I6 of the cover or shell I2 is mounted a bracket
tended primarily for use in treating an arm or a
or frame I5 that is integrally secured to the side
leg. This unit 30 comprises in general a box 3I
wall I6 of the cover to serve as a support for a
plate I‘! upon which is mounted a water spray. 59 having a cylindrical inner space or compartment
32, with a rubber closure 33 at one end of the
head I 8 and a cooperating conduit I9.
_
boxand with a closing plate 34 entirely closing
The side wall I6 of the unit I2 is provided with
the other end of the box. The rubber closure 33
a large opening 2| which is entirely surrounded
is provided with an opening through which an
by the ‘bracket frame I5, so that the space or
arm or leg of the patient may extend to be dis
compartment within the shell I2 will communi
posed inside of the operating chamber 32 of
cate with the space within the frame I5, and so
the ‘box. '
that the air in the shell I2 can be conditioned or
Within the operating chamber is disposed a
moistened, heated, and circulated by the action
rubber mat or platform 35 to‘ support the arm or
of the water spray dropping from the head i8
down into the conduit I9. A suitable drain 22 19. leg that is to be treated.
At the closed end of the box, the end wall 34
carries off all excess water from the spray, and
consists of a plate which is ‘arranged to be suit
all water in excess of enough to saturate th cir
ably anchored by bolts 36 around the peripheral
culated air stream.
edge to a suitable ?ange or peripheral section of
As the water spray drops down vertically into
.
the inlet end 2~3~of the conduit I9, it serves as, an a the box 3|.
the patient’s body is to rest during treatment,
and an arch-shaped cover I2 to ?t over the por
tion of the body to be treated and to rest upon
3
2,3 66,030
proper ‘manner in" the air conditioning unit ‘from
* vThe end wall plate 34 serves as‘a‘support for a
water pipe 31 extending through the plate 34 to
the inlet opening 51 to the outlet or supply open
a permit its outer'end to be connected to a suitable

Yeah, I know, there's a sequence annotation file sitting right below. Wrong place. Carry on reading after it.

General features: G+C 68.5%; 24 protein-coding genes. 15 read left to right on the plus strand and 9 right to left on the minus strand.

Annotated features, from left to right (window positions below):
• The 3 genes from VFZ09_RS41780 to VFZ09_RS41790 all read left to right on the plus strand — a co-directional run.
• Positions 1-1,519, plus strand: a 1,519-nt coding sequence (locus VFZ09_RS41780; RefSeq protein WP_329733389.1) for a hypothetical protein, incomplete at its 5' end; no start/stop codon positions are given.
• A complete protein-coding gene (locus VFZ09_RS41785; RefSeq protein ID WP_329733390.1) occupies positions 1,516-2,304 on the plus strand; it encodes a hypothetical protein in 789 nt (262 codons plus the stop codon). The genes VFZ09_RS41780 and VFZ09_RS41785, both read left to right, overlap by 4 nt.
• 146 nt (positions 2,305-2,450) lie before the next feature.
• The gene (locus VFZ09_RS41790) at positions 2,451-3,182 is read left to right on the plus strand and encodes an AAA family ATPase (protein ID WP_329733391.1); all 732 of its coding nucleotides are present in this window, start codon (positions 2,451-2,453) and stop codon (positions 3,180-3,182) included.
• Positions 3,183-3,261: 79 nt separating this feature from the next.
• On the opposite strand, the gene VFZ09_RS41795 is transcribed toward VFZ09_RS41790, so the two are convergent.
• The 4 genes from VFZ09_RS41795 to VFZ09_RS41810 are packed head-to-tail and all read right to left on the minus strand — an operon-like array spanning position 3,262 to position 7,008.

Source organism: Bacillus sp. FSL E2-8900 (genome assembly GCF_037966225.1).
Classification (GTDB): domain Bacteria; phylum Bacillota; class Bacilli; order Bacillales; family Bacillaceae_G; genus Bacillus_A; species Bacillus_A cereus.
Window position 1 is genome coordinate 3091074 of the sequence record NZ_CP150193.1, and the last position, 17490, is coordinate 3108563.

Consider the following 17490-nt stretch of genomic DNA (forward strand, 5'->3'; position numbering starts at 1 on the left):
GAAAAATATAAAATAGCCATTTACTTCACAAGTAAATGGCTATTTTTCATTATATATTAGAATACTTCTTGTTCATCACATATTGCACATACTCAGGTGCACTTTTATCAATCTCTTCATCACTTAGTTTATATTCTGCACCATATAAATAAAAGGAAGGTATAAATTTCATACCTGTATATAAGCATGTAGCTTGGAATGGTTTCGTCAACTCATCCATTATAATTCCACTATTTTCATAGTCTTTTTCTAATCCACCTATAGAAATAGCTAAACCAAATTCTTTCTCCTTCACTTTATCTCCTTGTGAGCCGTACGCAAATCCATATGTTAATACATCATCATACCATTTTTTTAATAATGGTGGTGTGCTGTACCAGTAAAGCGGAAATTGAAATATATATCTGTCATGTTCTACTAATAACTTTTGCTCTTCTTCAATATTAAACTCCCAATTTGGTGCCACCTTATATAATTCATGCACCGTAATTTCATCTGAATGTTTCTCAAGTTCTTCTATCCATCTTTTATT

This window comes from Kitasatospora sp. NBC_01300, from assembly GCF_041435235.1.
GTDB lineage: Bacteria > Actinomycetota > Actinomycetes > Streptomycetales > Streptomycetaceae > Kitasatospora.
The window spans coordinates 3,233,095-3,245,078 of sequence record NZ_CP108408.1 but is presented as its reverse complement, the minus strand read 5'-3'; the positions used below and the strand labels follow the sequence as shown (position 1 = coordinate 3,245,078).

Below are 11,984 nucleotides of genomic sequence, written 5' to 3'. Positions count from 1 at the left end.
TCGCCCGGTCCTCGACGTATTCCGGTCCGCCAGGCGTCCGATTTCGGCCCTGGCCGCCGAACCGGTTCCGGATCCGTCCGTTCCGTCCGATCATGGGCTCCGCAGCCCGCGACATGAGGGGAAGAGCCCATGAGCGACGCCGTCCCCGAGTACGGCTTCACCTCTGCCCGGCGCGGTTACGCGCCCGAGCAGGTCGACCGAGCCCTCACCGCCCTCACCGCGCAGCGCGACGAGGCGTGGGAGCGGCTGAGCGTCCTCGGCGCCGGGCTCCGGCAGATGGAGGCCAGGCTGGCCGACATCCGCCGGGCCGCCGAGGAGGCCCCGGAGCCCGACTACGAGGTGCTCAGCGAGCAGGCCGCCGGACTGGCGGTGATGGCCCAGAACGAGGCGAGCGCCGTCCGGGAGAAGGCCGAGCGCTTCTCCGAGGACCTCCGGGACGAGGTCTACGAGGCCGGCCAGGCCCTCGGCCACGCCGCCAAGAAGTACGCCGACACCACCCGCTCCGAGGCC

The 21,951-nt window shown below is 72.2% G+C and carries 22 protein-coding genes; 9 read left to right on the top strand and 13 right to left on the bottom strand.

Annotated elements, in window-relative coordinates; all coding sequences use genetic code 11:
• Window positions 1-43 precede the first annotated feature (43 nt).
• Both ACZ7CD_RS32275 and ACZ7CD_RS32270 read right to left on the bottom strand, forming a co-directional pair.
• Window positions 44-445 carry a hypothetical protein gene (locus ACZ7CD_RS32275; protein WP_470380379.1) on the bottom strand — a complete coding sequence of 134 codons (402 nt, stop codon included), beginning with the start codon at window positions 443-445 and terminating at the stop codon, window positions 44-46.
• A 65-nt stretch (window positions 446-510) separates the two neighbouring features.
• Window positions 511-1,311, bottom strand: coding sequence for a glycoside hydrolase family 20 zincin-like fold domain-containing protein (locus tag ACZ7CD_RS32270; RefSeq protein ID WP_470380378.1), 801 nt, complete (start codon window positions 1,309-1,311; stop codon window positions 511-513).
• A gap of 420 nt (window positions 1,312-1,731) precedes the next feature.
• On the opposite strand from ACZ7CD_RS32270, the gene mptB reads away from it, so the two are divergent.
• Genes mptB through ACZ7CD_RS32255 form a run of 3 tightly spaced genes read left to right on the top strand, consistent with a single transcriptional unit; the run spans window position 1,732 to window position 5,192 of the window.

ing 58, the space in the shallow shell 53 is di
vided‘ substantially into three compartments 6|,
source of water supply, whose temperature may
be suitably ‘controlled to be ‘of the‘ temperature
of the ?nal mixture to be supplied to the inlet
pipe 31.
,
.
‘
‘
-62,‘and B3.
‘The lower endlof the compartment 6| termi
nates substantially in the inlet opening 51 through
which the air is drawn from the lower levels of
the main compartment of the box, The upper
-
The inner end of the pipe 31 supports a water
spray head 43 that is disposed over the inlet open
ing 44 of a conduit 45.
"10 end of the compartment 6| leads to the upper
The conduit 45 is of substantially J shape,vwith
the spray from the spray‘ head 43 dropping into
theinlet opening 44 of the conduit and ‘serving
.end of‘ the middle compartment 62, so that the
‘_ operation of the spray will draw the air upward
from the inlet'opening 51 through the compart
ment 6|, and then force it downward through the
the conduit 45. The air thus drawn into the con 15 compartment 62, and thence into and upward
through the compartment 63 to the outlet open
duit is heated or cooled, according to the‘ tem
ing 58. Two spacers or ba?ies 65 ‘and 66 are dis
perature of the water, and is then propelled on
posed adjacent to the spray head to establish
ward through the conduit 45. The other ‘arm
the intermediate space in the middle compart
46 of ‘the conduit rises vertically to an outlet
opening 41 that is disposed at a higher level than 20 ment 62, within which the spray from the spray